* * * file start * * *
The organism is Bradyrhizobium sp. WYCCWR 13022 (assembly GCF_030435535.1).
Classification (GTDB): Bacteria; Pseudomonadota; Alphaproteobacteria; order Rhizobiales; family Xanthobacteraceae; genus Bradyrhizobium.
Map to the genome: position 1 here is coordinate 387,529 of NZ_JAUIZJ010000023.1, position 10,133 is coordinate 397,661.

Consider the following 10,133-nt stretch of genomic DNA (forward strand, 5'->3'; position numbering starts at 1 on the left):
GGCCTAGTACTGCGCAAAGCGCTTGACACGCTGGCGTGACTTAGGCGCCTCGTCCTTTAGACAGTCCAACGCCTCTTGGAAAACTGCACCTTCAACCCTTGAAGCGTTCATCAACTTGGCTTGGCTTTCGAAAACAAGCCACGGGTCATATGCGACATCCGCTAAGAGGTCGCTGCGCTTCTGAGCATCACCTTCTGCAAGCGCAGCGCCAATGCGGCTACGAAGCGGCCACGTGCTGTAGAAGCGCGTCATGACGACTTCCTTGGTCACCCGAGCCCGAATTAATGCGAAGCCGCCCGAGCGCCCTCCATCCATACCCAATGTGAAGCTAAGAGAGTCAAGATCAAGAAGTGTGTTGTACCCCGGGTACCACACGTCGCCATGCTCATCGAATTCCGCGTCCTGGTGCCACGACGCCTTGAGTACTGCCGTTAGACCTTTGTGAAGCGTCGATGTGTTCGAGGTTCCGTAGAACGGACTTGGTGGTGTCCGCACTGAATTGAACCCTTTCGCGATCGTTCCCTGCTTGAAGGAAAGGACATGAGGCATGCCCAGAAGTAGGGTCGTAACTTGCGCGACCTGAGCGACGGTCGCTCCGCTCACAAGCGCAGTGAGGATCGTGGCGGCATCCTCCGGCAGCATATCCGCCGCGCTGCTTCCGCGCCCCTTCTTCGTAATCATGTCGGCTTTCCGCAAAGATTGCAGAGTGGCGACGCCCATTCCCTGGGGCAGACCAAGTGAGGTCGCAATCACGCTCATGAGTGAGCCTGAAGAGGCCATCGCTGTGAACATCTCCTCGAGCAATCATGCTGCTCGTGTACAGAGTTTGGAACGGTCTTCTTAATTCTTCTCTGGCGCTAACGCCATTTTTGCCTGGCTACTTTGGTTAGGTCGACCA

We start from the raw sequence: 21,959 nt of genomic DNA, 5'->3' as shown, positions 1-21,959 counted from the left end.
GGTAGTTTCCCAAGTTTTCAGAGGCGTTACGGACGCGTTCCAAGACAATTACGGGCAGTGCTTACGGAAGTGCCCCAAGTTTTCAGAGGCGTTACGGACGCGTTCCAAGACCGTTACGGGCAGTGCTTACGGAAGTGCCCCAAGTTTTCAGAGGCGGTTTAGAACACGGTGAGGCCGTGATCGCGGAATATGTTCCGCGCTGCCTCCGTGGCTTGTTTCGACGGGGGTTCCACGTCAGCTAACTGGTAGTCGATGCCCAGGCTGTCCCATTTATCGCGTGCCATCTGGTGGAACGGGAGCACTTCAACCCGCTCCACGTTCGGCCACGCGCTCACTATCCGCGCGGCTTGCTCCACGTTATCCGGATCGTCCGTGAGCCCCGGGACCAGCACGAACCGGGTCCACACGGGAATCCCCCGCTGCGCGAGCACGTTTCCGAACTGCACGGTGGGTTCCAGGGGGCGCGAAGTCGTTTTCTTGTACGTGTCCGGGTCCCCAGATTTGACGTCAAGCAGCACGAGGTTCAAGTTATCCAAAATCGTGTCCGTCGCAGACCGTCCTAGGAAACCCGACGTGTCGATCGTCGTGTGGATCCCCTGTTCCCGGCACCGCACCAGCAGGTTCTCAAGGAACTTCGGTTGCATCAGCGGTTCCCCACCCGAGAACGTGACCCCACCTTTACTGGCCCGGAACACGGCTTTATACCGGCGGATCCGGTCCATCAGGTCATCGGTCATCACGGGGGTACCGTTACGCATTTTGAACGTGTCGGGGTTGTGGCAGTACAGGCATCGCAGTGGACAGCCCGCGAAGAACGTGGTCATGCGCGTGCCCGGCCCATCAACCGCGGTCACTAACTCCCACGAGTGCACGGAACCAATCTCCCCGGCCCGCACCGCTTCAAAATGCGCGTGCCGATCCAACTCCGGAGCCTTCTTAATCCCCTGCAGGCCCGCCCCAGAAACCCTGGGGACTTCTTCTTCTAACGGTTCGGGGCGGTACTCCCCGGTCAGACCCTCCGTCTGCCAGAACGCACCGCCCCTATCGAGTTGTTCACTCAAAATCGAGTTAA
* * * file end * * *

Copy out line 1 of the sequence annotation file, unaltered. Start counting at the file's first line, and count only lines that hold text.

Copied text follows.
The organism is Bradyrhizobium sp. WYCCWR 13022 (assembly GCF_030435535.1).